Goodbye South Dakota. Hello Kansas.

Time to catch up on where we’ve been. After leaving Badlands we had to find a spot to hide out for Labor Day. It needed to be a place that doesn’t take reservations, since we didn’t make any, and it needed to be somewhat along our route to Kansas so either we needed to go further east in South Dakota or south into Nebraska. So Chuck searched and searched and realized that there’s not much that met our criteria. We finally found an Army Corps of Engineers park on the Missouri River that didn’t look too bad. It got us further east and then we could head due south from there.

The park was called Left Tailrace Campground and it sat on an island beneath the Big Bend Dam. It was mostly a boater’s campground. I counted 6 boat ramps on different sides of the dam there. Almost everyone was towing a fifth wheel trailer with a boat trailer hooked up behind that. Looked way too long and hard to maneuver! The sites were nicely spaced and some had great views of the river, but we opted for one that was a little further back from the windy point of the island. It was still very windy and the worst part of it was that the wind didn’t seem to chase off the bugs. Anytime we opened a window or vent tiny gnats came in right through the screens. We quickly found that we had to keep everything closed tight and run the AC. Since we had electric hook-ups that wasn’t a problem. Our handy Dyson stick vac was soon turned into a bug sucker. One night there were warnings for violent storms, and while we did get some strong gusts with lots of lighting and rain, we were spared the large hail and 100 mph straight line winds that hit other areas of SD.

We spent a week here to wait out the Labor Day crowds. With the so-so weather the campground never did fill up. We found a great laundromat in tiny, nearby Chamberlain and checked off that bi-weekly chore.

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A surprise at the laundromat–a popcorn vending machine!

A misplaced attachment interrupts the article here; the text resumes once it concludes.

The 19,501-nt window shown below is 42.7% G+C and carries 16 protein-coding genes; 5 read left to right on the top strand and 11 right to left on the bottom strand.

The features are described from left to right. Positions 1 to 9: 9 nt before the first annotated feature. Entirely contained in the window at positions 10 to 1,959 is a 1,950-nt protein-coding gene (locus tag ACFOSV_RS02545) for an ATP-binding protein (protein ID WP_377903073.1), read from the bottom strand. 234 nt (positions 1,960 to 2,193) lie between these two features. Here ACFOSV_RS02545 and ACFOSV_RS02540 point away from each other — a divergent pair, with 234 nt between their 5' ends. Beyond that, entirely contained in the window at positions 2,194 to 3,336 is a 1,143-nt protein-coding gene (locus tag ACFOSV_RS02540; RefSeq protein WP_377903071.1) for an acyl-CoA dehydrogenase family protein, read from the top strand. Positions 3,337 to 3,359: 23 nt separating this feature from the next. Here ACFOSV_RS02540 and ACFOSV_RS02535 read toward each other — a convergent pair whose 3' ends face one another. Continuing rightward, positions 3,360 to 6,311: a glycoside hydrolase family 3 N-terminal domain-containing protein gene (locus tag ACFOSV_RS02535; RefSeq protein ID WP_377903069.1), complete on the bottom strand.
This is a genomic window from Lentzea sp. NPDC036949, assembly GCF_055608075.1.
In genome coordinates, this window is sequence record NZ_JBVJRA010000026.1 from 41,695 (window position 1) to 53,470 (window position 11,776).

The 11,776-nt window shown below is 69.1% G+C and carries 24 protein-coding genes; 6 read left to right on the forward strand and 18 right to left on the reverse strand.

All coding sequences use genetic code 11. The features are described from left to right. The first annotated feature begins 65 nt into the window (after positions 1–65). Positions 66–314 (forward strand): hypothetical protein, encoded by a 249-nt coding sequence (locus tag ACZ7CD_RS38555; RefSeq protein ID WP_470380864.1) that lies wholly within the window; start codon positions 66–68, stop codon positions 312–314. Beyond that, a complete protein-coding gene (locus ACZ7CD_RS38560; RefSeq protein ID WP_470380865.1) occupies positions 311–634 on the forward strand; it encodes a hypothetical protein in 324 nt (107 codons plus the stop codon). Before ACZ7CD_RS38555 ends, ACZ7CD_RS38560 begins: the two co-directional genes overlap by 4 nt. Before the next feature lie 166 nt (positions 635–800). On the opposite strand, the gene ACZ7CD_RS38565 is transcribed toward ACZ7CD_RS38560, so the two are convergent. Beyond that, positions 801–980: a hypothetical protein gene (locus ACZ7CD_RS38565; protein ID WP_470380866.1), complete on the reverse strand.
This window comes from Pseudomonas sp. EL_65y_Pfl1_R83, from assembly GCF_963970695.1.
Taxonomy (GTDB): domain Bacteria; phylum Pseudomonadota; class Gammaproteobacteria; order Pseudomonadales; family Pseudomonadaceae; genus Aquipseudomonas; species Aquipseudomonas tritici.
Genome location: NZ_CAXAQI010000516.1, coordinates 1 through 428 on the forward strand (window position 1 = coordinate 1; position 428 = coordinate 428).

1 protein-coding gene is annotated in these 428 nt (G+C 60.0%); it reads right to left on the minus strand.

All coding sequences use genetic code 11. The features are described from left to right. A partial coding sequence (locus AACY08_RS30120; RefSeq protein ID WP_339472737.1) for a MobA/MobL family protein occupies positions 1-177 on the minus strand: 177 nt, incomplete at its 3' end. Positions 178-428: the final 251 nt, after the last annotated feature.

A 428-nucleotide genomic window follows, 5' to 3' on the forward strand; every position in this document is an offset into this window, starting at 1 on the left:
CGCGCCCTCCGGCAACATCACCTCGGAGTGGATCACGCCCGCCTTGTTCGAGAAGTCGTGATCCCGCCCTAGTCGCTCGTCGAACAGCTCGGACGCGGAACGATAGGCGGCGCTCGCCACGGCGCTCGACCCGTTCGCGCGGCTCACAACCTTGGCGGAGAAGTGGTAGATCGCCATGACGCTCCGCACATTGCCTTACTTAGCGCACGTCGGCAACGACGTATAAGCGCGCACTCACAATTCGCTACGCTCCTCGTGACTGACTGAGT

One day we drove an hour up to the state capital, Pierre (they pronounce it pier). We went to the farmer’s market (all 4 stands worth), walked around the beautiful capitol building (they bought the plans from Montana for $15), had delicious BBQ pork at a popular diner (thanks Yelp), washed the truck, and stopped at Walmart for a few supplies. That about exhausted the things to do in Pierre and we drove back through the fields of grass and cows to the campground.

Other than that we enjoyed good internet and keeping up with the news on the local tv station. Big things here in Keloland were the storms and a small plane that crashed in a cornfield. No one could figure out why, but I thought it obvious that the gusty winds must have played a part. In fact it was so windy we could barely ride our bikes and at times even walking was a challenge. Chuck says it’s getting me ready for Kansas where the wind never stops blowing.

Since we couldn’t find anything in Nebraska to our liking we drove straight through to a park just across the Kansas border. Lovewell State Park turned out to be a confusing maze of campgrounds with a pricing scheme that boggled the mind. You could “primitive” camp by pulling off into the grass along the lake, or get sites with just electric, electric and water, or full hook-ups each at a different price in the different campgrounds. Some sites were considered “prime” and that made them another price. We couldn’t quite figure out what made a site prime, as some of them were small sites with no views while others were full hookup sites with views through the trees to the lake. We were tired and had a hard time figuring it out by the time we arrived. We finally settled on a primitive site right along the lake. It had no-hookups, but it was lakeside with an awesome view of the sunset.

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It was very humid, but there was a strong breeze so we figured we’d be alright. After a less than restful night we decided that moving to an electric site so we could run the AC all we wanted would help, especially since the humidity was slated to return to 90% each night. So we gave up our great view for a site with a partial view in one of the developed loops. It was just us and the campground host, nice and quiet. This is what we have to look forward to camping mid-week in the off-season.

Again, there was not much to do in the area but it was a huge park so we rode our bikes through all the different campgrounds and picnic areas every day. Other than that we watched Star Trek in honor of the anniversary, drove back into Nebraska to the nearest grocery store to get supplies and relaxed before we needed to move on.

Side note: Do not try to buy fresh chicken in “beef” country. In the smaller stores all you can find is frozen chicken if you’re lucky and you can totally forget about organic. If they have organic vegetables they are so old and sorry looking that they aren’t worth it. We’re learning to be flexible and take what we can get. 🙂

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